Taha Husayn Facts
Taha Husayn (sometimes spelled Hussein)(1889-1973) is considered one of Egypt's leading men of letters. Blind from early childhood, he devoted his life to intellectual freedom for the writer, critic, and scholar and to the introduction of Western learning into his country.
Taha Husayn was born on Nov. 4, 1889, in Maghagha, a mill town in Minya Province, Egypt. One of 11 children, he became blind at the age of three from a combination of eye disease and folk medicine. After completing studies at the village mosque school, Taha was sent to Cairo (1902) to attend al-Azhar, the mosque university that served as a theological seminary to much of the Moslem world. Because of his outspoken opposition to the school's teaching system at al-Azhar, Husayn was failed in his final examinations. He enrolled in the new, secular Egyptian University, where he studied with some of the leading scholars of the time, Egyptian and European, in the field of Arabic and Islamic studies. In this heady new atmosphere, Husayn received the first doctorate awarded by the university (1914) for his thesis on Abu-l-Ala al-Maarri, the blind Syrian philosopher of the 11th century.
Study in France
In 1915 Husayn won a scholarship for study in France, first to Montpellier and then to Paris. In Montpellier he employed a young Frenchwoman and student, Suzanne Bresseau, as his reader, and she later became his wife. His fields of study were literature and philosophy, including classical, and he became deeply interested in contemporary French literature.
Upon his return to Egypt after earning his doctorate in 1919, Husayn became a lecturer in ancient history at Egyptian University, and in 1925 he was given the chair in Arabic language and literature. Soon after he was elected dean of the faculty, the first Egyptian to hold the post.
A Provocative Career
In 1926 the young professor caused a public uproar with his work on pre-Islamic poetry that scandalized conservative Moslem opinion by criticizing traditional assumptions. The outcry almost caused the fall of the government, and the book was eventually withdrawn and reissued in a less provocative version.
Husayn's boldness and fervent support of academic freedom were not forgotten, however, and in 1932 he was dismissed. He wrote prodigiously for literary magazines and newspapers, as well as more substantial works. He became a prime mover in the founding of Alexandria University, and was minister of education and chairman of the cultural committee of the League of Arab States. In later years he was awarded many domestic and foreign honors.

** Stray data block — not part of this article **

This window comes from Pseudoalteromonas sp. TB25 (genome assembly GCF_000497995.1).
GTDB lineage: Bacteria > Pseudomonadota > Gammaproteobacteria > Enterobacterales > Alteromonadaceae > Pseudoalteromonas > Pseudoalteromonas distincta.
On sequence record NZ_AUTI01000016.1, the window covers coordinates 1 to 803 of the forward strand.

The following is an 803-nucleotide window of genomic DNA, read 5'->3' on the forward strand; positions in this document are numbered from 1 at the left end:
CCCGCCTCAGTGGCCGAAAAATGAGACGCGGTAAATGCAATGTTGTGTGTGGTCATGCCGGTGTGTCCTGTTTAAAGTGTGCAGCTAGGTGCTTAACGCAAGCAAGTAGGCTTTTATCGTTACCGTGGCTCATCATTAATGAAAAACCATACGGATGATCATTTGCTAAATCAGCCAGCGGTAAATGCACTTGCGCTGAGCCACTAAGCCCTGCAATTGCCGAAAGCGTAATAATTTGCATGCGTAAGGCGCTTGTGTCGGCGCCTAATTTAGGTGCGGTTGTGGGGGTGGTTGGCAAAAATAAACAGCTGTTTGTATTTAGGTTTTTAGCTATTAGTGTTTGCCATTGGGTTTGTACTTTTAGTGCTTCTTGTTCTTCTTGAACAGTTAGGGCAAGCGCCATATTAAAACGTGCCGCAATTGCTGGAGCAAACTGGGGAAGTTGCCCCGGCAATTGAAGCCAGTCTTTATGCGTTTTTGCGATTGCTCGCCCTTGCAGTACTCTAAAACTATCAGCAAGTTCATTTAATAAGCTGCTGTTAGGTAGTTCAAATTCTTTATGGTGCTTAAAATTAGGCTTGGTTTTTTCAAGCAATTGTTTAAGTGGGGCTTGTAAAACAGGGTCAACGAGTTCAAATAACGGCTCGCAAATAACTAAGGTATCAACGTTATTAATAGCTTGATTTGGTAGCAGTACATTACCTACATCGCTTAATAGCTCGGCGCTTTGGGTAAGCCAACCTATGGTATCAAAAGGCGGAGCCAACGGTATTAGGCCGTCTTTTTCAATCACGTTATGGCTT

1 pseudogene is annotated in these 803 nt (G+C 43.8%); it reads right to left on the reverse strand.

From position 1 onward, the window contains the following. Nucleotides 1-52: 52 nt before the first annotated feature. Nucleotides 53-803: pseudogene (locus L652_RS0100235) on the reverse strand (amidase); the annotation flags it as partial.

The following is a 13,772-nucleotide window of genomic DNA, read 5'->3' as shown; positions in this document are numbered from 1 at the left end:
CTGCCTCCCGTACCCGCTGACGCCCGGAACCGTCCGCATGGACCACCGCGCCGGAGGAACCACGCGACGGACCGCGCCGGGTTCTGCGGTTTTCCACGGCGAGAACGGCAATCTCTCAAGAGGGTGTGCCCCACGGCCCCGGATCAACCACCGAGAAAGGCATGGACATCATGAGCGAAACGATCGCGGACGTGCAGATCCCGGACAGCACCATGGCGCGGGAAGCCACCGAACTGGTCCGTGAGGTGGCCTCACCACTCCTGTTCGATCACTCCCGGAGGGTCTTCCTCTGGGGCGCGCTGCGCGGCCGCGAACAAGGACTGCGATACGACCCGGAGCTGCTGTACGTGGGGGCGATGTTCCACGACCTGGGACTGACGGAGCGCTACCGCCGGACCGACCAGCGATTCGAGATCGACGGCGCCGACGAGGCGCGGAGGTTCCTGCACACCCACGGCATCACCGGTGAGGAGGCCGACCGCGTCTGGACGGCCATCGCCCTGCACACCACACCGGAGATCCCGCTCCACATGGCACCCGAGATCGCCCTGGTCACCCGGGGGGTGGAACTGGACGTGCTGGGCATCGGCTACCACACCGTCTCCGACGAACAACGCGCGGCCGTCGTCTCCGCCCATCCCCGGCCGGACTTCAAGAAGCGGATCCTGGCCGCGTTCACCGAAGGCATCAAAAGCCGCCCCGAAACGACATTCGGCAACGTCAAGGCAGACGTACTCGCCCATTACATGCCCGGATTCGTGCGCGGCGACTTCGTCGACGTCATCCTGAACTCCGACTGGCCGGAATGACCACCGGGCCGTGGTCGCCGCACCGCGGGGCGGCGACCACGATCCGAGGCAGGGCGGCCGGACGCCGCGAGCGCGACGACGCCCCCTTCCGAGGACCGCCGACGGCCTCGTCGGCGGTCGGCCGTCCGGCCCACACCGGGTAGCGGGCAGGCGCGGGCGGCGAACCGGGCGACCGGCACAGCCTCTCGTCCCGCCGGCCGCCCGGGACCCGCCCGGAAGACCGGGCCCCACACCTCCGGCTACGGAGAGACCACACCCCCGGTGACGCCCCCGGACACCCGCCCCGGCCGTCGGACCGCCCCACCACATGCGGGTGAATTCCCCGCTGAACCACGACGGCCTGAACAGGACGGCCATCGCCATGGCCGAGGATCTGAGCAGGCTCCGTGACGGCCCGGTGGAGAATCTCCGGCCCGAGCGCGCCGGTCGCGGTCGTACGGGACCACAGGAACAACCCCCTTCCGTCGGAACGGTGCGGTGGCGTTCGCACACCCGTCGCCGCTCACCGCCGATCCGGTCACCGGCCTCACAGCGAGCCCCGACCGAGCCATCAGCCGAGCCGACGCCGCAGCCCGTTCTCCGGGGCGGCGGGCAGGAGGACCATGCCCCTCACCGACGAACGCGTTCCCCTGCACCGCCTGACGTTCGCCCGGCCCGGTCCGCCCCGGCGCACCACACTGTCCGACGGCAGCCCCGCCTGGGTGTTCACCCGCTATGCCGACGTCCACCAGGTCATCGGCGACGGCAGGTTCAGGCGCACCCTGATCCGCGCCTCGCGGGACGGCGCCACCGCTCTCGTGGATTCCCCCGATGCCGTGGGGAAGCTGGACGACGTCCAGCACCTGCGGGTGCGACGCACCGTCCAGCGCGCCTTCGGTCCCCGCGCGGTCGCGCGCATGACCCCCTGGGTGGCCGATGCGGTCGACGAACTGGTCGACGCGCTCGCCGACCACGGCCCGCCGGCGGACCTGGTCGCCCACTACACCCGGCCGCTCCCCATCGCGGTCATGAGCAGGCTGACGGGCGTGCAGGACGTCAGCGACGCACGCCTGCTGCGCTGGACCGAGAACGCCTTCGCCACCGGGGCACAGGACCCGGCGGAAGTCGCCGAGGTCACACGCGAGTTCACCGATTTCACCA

Hasayn retired from academic life in 1952 to continue his writings, which he did until his death in 1973. The vast body of his works places him at the forefront of the Egyptian literary renaissance of the 20th century. He worked on the edition of classical Arabic texts and translated ancient Greek and modern French classics into Arabic.
Husayn's more purely literary studies were, on classical Arabic poetry, Ma al-Mutanabbi (1937; With al-Mutanabbi); and on modern Arabic poets, Hafiz wa-Shawqi (1933; Hafiz and Shawqi). His studies of the political and social history of early Islam include Al-Fitnah al-Kubra (The Great Time of Troubles), an interpretation of major political and ideological clashes.
Husayn's fiction includes numerous short stories as well as novels such as Ala Hamish al-Sirah (3 vols., 1933-1943; On the Margin of the Prophet's Life) and novellas with modern, often Upper Egyptian settings such as Dua al-Karawan (1934; The Appeal of the Caravan) and Shajarat al-Bus (1944; The Tree of Despair).
Husayn's fiction often became a vehicle to attack the Egyptian "system" that he knew. One of his most important works on educational and cultural policy is the major study Mustaqbal al-Thaqafah fi Misr (2 vols., 1938; The Future of Culture in Egypt), in which he developed his thesis that Egyptian culture was part of Mediterranean culture and hence any attempt to "orientalize" it was a dangerous error.
In his moving autobiography, Al-Ayyam (3 vols., 1929-1955; The Days), Husayn retells in simple language his own story, from village life and childhood blindness through educational trials and maturity. The value and appeal of this work are suggested by the fact that it has been translated into at least nine languages, including Chinese, English, Hebrew, and Russian.
Further Reading on Taha Husayn
The major critical study of Husayn is Pierre Cachia, Taha Husayn: His Place in the Egyptian Literary Renaissance (1956). Recommended for general background is Albert Hourani, Arabic Thought in the Liberal Age, 1798-1939 (1962).